Cody Cribb pleaded with his friend Ricky Vanstone to slow down as he sped along a rural road near Taumarunui one evening in 2011.https://interactives.stuff.co.nz/2019/the-homicide-report/
Moments later Cribb would be dead, killed instantly after they collided with an oncoming ute.
Earlier that night he and some friends had been drinking at a party. They left with Vanstone, a repeat drink driver who was two-and-a-half times over the legal limit, behind the wheel.
At his sentencing for manslaughter Justice Pamela Andrews read out a letter from Vanstone, in which he said the crash would “hang over me for life”. The judge agreed, saying: “Your driving caused the death of one of your best friends, you will have to live with that for the rest of your life.”
Like so many other homicides in New Zealand alcohol contributed to Cribb’s death.
It wasn’t the only factor, the speed Vanstone was driving and the poor condition of his vehicle contributed too. But like many other homicides it is hard to conclude the death would have occurred without the presence of alcohol.
For The Homicide Report we were able to determine that alcohol was a factor in 336 homicides between January 2004 and March 2019, 31 per cent of the total.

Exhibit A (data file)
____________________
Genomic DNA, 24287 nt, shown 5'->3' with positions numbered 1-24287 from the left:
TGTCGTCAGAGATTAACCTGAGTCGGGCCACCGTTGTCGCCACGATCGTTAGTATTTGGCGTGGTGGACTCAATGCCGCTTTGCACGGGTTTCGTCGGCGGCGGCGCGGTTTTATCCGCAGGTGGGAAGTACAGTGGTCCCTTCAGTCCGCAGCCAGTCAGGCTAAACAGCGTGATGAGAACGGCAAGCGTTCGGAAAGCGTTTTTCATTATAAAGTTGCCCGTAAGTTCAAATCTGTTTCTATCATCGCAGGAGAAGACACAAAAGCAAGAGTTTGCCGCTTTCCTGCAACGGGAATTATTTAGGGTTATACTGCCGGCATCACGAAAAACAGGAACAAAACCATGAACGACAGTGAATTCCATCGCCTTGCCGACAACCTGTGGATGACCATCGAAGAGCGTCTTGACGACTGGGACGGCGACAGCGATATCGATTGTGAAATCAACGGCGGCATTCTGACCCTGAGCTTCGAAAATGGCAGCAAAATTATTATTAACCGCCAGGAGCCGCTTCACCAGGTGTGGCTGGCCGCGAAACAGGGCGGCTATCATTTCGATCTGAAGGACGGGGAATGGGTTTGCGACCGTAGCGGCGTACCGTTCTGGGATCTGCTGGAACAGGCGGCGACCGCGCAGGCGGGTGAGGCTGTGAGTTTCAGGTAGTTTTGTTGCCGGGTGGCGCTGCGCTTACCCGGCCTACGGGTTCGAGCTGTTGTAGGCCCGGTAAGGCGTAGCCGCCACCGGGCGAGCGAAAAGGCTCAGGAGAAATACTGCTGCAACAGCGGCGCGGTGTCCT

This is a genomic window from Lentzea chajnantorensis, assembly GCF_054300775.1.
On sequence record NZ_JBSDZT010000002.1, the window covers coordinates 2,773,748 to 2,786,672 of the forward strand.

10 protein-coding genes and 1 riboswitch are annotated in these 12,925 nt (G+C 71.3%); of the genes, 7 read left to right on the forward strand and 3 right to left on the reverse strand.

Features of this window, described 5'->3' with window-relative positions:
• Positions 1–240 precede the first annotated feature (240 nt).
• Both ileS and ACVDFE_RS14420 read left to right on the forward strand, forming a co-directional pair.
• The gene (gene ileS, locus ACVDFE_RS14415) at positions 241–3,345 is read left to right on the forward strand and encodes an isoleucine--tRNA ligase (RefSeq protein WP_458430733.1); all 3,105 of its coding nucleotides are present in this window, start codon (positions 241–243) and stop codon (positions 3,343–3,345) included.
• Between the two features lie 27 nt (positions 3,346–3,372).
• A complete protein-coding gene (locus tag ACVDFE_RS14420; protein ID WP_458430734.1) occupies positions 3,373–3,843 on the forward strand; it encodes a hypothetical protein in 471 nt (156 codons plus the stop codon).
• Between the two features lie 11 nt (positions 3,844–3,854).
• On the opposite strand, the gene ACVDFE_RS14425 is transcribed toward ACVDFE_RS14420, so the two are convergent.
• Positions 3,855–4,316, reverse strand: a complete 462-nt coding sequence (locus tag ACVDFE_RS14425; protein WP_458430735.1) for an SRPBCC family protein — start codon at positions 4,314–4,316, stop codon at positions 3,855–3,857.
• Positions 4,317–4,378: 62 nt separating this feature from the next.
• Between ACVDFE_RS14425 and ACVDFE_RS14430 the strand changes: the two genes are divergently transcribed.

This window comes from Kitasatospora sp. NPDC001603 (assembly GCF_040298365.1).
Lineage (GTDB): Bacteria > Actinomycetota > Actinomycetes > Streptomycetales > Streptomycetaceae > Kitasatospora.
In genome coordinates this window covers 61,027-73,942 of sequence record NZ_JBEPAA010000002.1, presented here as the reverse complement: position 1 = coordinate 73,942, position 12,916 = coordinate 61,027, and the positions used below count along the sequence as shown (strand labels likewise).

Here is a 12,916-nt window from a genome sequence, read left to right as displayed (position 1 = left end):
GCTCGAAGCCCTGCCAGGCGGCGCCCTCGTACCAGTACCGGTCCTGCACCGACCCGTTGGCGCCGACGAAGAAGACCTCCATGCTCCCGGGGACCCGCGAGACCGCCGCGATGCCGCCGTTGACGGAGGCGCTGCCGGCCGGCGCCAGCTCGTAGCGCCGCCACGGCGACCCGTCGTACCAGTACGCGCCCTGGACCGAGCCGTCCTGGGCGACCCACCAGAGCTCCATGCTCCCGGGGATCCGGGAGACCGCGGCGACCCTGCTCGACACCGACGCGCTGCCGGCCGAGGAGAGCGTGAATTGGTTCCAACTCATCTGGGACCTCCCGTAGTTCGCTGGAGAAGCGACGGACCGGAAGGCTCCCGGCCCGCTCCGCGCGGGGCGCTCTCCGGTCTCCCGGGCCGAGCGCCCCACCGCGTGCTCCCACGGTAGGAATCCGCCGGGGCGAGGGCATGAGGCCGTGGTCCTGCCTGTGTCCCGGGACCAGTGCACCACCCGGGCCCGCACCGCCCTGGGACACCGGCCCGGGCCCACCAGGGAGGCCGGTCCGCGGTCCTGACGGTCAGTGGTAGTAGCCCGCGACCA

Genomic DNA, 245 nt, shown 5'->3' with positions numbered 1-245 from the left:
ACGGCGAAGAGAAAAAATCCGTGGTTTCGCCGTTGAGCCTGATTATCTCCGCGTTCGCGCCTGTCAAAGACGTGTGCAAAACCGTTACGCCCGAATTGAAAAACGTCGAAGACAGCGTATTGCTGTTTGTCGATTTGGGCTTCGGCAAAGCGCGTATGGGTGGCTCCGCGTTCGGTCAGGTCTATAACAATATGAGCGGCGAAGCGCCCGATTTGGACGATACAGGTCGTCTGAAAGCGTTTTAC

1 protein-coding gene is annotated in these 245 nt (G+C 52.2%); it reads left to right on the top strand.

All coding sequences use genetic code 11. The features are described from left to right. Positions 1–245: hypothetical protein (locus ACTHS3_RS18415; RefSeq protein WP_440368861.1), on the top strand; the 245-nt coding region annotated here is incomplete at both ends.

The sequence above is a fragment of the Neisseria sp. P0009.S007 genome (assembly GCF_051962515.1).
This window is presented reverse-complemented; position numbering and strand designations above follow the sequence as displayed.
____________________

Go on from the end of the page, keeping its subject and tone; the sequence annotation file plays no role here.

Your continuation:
The actual figure is likely to be higher because there are many homicides in which we suspected alcohol played a part but were unable to confirm it.
In these 336 homicides alcohol was not always the main or even secondary cause, but in case after case it was there in the background.
It might inflame the tensions at a party, bring out the worst of someone’s violent tendencies or, as in the case of Cribb’s death, cause someone to get behind the wheel drunk and then drive recklessly.
Deaths with characteristics like Cribb’s make up a significant subset of homicides: car crashes in which the victim is under 30, the killer is a friend and alcohol was involved. In fact, we identified 40 cases with these exact characteristics.
Alcohol also touches many of the other issues we have highlighted in The Homicide Report.
When a man dies of blunt force trauma, alcohol is a factor 49 per cent of the time.
When the killer is a stranger, alcohol is involved 49 per cent of the time.